At its most basic, a budget is a plan for your money. A well-organized budget can help you take control of your finances and disperse your income with purpose. With a structured and organized budget, you’ll have enough money sorted to pay your bills, grow your savings, and still enjoy yourself.
The first step of building this budget involves breaking down expenses into budget categories to get a clear picture of your spending patterns. After defining your budget categories, you can allocate funds based on your financial situation.
This guide presents a list of budget categories found in any simple financial plan. We also offer suggestions for how much of your income you should devote to each type and a few money-saving and money-making tips.
Why are Budget Categories Important?
Budgeting teaches you to create a spending plan for your money and ensures that you have enough funds for the essentials. Following a budgeting method will also keep you out of debt if you have a personal loan to service.
Plus, if you’re persistent, you’ll never find yourself strapped for cash and will always have some extra money for whims. The basic idea behind budget categories is to see what you need to spend instead of what you already do.
Naturally, for a financial plan and budget categories to work, you must make more money than you spend. Moreover, it takes patience, dedication, and lots of self-control.
How to Create a List of Budget Categories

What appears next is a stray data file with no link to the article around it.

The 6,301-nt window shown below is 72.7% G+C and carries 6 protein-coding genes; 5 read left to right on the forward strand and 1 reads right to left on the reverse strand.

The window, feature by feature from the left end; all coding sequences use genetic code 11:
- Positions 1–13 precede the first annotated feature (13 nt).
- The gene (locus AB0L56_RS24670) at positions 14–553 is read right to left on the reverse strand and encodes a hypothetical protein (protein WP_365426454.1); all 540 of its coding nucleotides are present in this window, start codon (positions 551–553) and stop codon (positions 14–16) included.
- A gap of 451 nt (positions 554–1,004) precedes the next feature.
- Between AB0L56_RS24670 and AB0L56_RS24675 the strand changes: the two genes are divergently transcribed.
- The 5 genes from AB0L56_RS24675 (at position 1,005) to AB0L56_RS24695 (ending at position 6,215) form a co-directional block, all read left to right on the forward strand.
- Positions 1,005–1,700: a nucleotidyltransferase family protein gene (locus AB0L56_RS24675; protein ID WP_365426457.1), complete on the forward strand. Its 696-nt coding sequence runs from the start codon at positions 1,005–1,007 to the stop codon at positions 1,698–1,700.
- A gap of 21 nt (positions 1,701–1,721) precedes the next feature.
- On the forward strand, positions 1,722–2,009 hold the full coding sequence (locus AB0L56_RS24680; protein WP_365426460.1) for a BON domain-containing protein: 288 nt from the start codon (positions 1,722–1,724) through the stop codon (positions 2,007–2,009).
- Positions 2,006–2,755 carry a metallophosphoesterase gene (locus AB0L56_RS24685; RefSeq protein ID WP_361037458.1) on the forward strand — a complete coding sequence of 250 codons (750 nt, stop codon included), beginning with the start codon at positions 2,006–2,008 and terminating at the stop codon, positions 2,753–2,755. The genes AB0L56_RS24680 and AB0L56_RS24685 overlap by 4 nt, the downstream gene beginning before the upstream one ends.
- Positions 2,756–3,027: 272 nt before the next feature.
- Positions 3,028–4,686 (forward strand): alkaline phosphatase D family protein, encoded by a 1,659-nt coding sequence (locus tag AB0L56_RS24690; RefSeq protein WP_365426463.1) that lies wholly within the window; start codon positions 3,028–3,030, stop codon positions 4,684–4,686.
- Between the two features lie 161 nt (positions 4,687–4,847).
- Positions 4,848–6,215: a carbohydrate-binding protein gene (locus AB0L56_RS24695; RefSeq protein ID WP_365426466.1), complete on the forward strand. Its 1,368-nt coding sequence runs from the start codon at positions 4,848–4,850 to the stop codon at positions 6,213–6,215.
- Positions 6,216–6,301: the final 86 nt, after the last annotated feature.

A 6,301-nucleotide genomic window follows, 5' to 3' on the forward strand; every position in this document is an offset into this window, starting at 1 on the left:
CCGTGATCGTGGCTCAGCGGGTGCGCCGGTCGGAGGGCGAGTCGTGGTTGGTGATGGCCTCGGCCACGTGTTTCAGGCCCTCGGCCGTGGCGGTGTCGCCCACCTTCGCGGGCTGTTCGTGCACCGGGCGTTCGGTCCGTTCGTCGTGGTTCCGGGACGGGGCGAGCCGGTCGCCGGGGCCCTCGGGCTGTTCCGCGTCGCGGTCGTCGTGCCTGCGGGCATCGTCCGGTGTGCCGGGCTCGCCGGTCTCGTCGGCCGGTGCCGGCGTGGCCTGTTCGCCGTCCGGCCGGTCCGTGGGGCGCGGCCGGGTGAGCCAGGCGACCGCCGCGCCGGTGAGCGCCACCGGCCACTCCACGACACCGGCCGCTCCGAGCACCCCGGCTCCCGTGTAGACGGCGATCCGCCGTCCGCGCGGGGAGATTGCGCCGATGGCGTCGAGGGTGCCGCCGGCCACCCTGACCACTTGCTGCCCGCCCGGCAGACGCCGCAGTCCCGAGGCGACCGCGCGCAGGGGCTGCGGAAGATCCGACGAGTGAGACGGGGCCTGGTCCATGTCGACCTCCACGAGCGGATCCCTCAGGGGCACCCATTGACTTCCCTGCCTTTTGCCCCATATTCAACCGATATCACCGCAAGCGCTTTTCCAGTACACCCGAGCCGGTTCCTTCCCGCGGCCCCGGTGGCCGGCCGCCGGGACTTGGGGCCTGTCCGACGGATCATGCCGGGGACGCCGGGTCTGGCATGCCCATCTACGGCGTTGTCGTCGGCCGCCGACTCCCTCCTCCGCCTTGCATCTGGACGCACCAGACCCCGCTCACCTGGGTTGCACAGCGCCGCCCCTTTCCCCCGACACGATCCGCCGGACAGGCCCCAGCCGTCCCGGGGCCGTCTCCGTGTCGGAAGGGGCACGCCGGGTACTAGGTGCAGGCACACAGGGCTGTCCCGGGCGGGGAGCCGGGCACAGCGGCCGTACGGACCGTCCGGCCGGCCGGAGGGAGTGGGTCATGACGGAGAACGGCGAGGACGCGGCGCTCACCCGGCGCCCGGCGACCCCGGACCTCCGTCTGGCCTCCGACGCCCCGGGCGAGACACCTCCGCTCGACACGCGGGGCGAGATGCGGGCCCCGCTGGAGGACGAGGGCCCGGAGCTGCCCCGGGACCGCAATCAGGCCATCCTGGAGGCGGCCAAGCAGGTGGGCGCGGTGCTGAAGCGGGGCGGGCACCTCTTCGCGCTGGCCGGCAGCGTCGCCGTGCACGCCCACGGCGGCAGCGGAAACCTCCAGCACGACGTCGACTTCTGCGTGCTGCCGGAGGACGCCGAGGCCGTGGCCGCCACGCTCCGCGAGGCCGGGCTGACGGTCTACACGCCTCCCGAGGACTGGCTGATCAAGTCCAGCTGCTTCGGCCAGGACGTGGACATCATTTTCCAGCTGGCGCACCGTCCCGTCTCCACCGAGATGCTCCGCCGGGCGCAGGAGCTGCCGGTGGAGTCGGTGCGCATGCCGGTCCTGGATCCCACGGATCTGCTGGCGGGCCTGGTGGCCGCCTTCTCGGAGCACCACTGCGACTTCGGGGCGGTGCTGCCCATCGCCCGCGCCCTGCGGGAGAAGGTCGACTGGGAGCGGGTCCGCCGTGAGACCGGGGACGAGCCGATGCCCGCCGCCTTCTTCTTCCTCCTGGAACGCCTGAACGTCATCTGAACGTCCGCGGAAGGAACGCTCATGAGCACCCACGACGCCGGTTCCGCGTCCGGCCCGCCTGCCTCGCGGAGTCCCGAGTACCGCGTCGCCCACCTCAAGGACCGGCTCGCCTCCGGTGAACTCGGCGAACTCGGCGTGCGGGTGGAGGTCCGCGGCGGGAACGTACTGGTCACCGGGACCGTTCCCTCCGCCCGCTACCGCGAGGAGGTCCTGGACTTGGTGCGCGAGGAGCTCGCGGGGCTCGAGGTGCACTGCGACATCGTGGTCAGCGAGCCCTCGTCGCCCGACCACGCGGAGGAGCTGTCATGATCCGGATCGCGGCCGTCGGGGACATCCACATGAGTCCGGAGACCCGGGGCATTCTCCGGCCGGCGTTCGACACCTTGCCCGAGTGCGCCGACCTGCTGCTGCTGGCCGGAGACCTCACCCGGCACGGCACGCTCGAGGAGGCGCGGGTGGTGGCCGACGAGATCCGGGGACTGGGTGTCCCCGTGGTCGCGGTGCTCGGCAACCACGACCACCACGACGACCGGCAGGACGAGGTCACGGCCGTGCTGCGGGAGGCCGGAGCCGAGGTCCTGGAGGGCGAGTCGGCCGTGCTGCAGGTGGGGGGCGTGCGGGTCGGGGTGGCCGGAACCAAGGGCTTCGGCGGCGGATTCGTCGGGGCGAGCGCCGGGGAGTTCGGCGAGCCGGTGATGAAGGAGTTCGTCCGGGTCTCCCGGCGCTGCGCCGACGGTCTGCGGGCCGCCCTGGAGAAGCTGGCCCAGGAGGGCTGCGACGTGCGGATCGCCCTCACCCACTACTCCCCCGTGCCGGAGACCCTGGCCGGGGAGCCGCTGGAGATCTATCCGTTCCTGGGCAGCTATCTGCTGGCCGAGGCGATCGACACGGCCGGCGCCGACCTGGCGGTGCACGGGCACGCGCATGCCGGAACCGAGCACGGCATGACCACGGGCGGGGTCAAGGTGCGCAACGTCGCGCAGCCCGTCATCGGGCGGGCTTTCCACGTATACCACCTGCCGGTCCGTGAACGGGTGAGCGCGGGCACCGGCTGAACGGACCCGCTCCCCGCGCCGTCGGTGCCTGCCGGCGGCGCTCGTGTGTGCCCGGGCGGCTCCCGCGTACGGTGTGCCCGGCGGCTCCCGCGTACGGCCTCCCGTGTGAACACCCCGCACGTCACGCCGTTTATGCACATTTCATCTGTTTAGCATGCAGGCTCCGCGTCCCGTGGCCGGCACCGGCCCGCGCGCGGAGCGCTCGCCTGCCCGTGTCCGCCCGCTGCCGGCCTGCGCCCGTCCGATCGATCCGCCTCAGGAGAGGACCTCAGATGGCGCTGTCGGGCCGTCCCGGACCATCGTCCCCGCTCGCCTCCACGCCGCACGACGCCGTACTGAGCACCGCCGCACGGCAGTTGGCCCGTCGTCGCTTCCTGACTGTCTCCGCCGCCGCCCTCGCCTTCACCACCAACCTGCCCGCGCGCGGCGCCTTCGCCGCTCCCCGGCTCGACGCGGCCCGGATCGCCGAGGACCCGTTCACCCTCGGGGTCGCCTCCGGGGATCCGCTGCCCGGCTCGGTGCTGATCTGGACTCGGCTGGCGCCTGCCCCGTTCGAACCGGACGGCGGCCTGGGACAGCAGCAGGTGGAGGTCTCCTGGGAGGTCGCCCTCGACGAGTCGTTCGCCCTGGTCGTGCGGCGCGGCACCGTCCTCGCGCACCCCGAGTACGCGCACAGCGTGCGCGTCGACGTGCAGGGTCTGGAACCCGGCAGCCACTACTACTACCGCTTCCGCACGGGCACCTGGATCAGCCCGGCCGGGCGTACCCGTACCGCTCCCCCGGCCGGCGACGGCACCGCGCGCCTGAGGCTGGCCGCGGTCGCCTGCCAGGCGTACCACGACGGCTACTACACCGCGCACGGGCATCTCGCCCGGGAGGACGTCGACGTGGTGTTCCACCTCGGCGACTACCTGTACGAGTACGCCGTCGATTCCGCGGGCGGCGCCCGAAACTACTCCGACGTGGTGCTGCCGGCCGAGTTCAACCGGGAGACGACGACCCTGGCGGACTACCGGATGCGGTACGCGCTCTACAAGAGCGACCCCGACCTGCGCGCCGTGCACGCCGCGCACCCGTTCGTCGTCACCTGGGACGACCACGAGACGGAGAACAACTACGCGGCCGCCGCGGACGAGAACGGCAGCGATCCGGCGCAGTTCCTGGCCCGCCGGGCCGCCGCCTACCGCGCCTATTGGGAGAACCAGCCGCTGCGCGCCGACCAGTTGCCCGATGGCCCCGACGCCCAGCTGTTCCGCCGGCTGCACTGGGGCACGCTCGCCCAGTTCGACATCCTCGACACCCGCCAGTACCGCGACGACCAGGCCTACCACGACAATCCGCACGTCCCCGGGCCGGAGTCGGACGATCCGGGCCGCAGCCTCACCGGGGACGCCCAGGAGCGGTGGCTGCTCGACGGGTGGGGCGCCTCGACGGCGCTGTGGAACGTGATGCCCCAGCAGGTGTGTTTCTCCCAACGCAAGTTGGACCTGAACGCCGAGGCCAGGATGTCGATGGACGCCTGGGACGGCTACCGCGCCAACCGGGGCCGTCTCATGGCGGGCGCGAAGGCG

A budget is an incredible tool to reduce debt and build savings. But the thought of creating a personal budget from scratch can be overwhelming. Hence, the 50/30/20 budget rule can help people who don’t have the patience to track spending with detailed budgeting categories.
The 50/30/20 rule requires dividing and tracking expenses in three simple budget categories. With this method, you reduce the time spent detailing your personal finances and focus more on the big picture.
Here are the main budgeting categories:
- Necessities are bills that you must pay and items necessary for survival. Needs include rent or mortgage payments, property taxes, groceries, car payments, health care, insurance, debt servicing, and utilities. It’s advisable to allocate about half of your net income to cover your needs and obligations. If you exceed the 50% threshold on needs, consider reducing wants or downsizing your lifestyle.
- Wants are optional things most people spend about 30% of each paycheck on. Non-essentials include dining out, movies, sporting events, vacations, trendy clothing, and the latest electronic gadgets. Wants are all extras that you spend money on that make life more enjoyable, but your survival isn’t in danger without them. To save on non-essential expenses, you can work out at home instead of going to the gym or cook your meals rather than eating out.